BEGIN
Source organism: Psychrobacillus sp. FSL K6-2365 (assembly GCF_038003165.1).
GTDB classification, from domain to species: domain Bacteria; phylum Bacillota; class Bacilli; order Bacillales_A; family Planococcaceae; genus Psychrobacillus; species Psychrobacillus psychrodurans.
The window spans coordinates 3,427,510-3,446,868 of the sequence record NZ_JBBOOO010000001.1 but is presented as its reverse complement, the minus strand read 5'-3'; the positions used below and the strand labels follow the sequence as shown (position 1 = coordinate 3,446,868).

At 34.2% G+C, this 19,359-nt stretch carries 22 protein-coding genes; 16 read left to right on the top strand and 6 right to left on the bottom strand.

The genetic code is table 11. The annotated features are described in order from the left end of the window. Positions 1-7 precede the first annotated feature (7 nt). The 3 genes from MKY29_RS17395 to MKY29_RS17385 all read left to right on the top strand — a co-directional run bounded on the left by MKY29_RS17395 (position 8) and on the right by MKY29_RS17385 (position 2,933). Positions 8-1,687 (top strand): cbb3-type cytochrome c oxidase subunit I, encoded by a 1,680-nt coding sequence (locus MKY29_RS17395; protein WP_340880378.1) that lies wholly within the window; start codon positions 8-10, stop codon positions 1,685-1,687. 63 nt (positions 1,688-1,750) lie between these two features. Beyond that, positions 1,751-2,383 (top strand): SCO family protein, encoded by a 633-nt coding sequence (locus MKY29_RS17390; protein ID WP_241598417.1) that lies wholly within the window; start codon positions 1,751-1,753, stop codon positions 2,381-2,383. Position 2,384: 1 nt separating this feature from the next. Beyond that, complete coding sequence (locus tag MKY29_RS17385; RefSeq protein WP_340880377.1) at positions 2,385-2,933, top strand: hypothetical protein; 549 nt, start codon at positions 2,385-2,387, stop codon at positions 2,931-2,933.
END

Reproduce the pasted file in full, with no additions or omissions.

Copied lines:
Source organism: Psychrobacillus sp. FSL K6-2365 (assembly GCF_038003165.1).
GTDB classification, from domain to species: domain Bacteria; phylum Bacillota; class Bacilli; order Bacillales_A; family Planococcaceae; genus Psychrobacillus; species Psychrobacillus psychrodurans.
The window spans coordinates 3,427,510-3,446,868 of the sequence record NZ_JBBOOO010000001.1 but is presented as its reverse complement, the minus strand read 5'-3'; the positions used below and the strand labels follow the sequence as shown (position 1 = coordinate 3,446,868).

At 34.2% G+C, this 19,359-nt stretch carries 22 protein-coding genes; 16 read left to right on the top strand and 6 right to left on the bottom strand.

The genetic code is table 11. The annotated features are described in order from the left end of the window. Positions 1-7 precede the first annotated feature (7 nt). The 3 genes from MKY29_RS17395 to MKY29_RS17385 all read left to right on the top strand — a co-directional run bounded on the left by MKY29_RS17395 (position 8) and on the right by MKY29_RS17385 (position 2,933). Positions 8-1,687 (top strand): cbb3-type cytochrome c oxidase subunit I, encoded by a 1,680-nt coding sequence (locus MKY29_RS17395; protein WP_340880378.1) that lies wholly within the window; start codon positions 8-10, stop codon positions 1,685-1,687. 63 nt (positions 1,688-1,750) lie between these two features. Beyond that, positions 1,751-2,383 (top strand): SCO family protein, encoded by a 633-nt coding sequence (locus MKY29_RS17390; protein ID WP_241598417.1) that lies wholly within the window; start codon positions 1,751-1,753, stop codon positions 2,381-2,383. Position 2,384: 1 nt separating this feature from the next. Beyond that, complete coding sequence (locus tag MKY29_RS17385; RefSeq protein WP_340880377.1) at positions 2,385-2,933, top strand: hypothetical protein; 549 nt, start codon at positions 2,385-2,387, stop codon at positions 2,931-2,933.